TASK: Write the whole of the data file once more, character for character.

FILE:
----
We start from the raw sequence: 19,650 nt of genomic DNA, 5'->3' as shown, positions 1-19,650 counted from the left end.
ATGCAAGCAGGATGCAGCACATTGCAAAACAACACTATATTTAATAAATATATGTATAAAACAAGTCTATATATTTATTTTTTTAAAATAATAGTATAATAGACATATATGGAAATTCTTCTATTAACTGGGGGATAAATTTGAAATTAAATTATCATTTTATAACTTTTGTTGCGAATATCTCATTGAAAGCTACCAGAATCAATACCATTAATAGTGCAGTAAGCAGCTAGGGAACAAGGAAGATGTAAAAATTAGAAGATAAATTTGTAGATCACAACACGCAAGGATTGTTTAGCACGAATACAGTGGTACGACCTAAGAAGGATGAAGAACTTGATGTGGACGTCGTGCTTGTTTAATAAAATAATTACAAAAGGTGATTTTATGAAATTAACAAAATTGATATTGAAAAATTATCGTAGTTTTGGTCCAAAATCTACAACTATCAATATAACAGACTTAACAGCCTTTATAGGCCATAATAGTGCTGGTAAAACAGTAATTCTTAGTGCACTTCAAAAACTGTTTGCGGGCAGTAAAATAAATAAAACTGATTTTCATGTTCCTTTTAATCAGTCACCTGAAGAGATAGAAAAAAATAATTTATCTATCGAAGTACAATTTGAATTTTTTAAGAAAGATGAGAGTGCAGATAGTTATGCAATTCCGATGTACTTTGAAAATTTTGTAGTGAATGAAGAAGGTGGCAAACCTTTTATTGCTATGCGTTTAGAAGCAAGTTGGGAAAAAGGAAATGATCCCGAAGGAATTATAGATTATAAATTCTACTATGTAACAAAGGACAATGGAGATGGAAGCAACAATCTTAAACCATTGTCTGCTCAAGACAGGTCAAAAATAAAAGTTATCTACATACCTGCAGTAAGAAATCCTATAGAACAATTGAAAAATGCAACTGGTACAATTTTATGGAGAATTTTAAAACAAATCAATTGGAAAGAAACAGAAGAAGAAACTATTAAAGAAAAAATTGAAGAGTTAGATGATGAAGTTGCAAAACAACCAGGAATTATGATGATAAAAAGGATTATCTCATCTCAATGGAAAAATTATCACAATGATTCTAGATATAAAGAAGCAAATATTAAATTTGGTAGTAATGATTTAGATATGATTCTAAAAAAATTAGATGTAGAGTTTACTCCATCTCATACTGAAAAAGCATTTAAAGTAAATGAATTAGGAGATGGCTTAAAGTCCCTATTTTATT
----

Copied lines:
We start from the raw sequence: 19,650 nt of genomic DNA, 5'->3' as shown, positions 1-19,650 counted from the left end.
ATGCAAGCAGGATGCAGCACATTGCAAAACAACACTATATTTAATAAATATATGTATAAAACAAGTCTATATATTTATTTTTTTAAAATAATAGTATAATAGACATATATGGAAATTCTTCTATTAACTGGGGGATAAATTTGAAATTAAATTATCATTTTATAACTTTTGTTGCGAATATCTCATTGAAAGCTACCAGAATCAATACCATTAATAGTGCAGTAAGCAGCTAGGGAACAAGGAAGATGTAAAAATTAGAAGATAAATTTGTAGATCACAACACGCAAGGATTGTTTAGCACGAATACAGTGGTACGACCTAAGAAGGATGAAGAACTTGATGTGGACGTCGTGCTTGTTTAATAAAATAATTACAAAAGGTGATTTTATGAAATTAACAAAATTGATATTGAAAAATTATCGTAGTTTTGGTCCAAAATCTACAACTATCAATATAACAGACTTAACAGCCTTTATAGGCCATAATAGTGCTGGTAAAACAGTAATTCTTAGTGCACTTCAAAAACTGTTTGCGGGCAGTAAAATAAATAAAACTGATTTTCATGTTCCTTTTAATCAGTCACCTGAAGAGATAGAAAAAAATAATTTATCTATCGAAGTACAATTTGAATTTTTTAAGAAAGATGAGAGTGCAGATAGTTATGCAATTCCGATGTACTTTGAAAATTTTGTAGTGAATGAAGAAGGTGGCAAACCTTTTATTGCTATGCGTTTAGAAGCAAGTTGGGAAAAAGGAAATGATCCCGAAGGAATTATAGATTATAAATTCTACTATGTAACAAAGGACAATGGAGATGGAAGCAACAATCTTAAACCATTGTCTGCTCAAGACAGGTCAAAAATAAAAGTTATCTACATACCTGCAGTAAGAAATCCTATAGAACAATTGAAAAATGCAACTGGTACAATTTTATGGAGAATTTTAAAACAAATCAATTGGAAAGAAACAGAAGAAGAAACTATTAAAGAAAAAATTGAAGAGTTAGATGATGAAGTTGCAAAACAACCAGGAATTATGATGATAAAAAGGATTATCTCATCTCAATGGAAAAATTATCACAATGATTCTAGATATAAAGAAGCAAATATTAAATTTGGTAGTAATGATTTAGATATGATTCTAAAAAAATTAGATGTAGAGTTTACTCCATCTCATACTGAAAAAGCATTTAAAGTAAATGAATTAGGAGATGGCTTAAAGTCCCTATTTTATT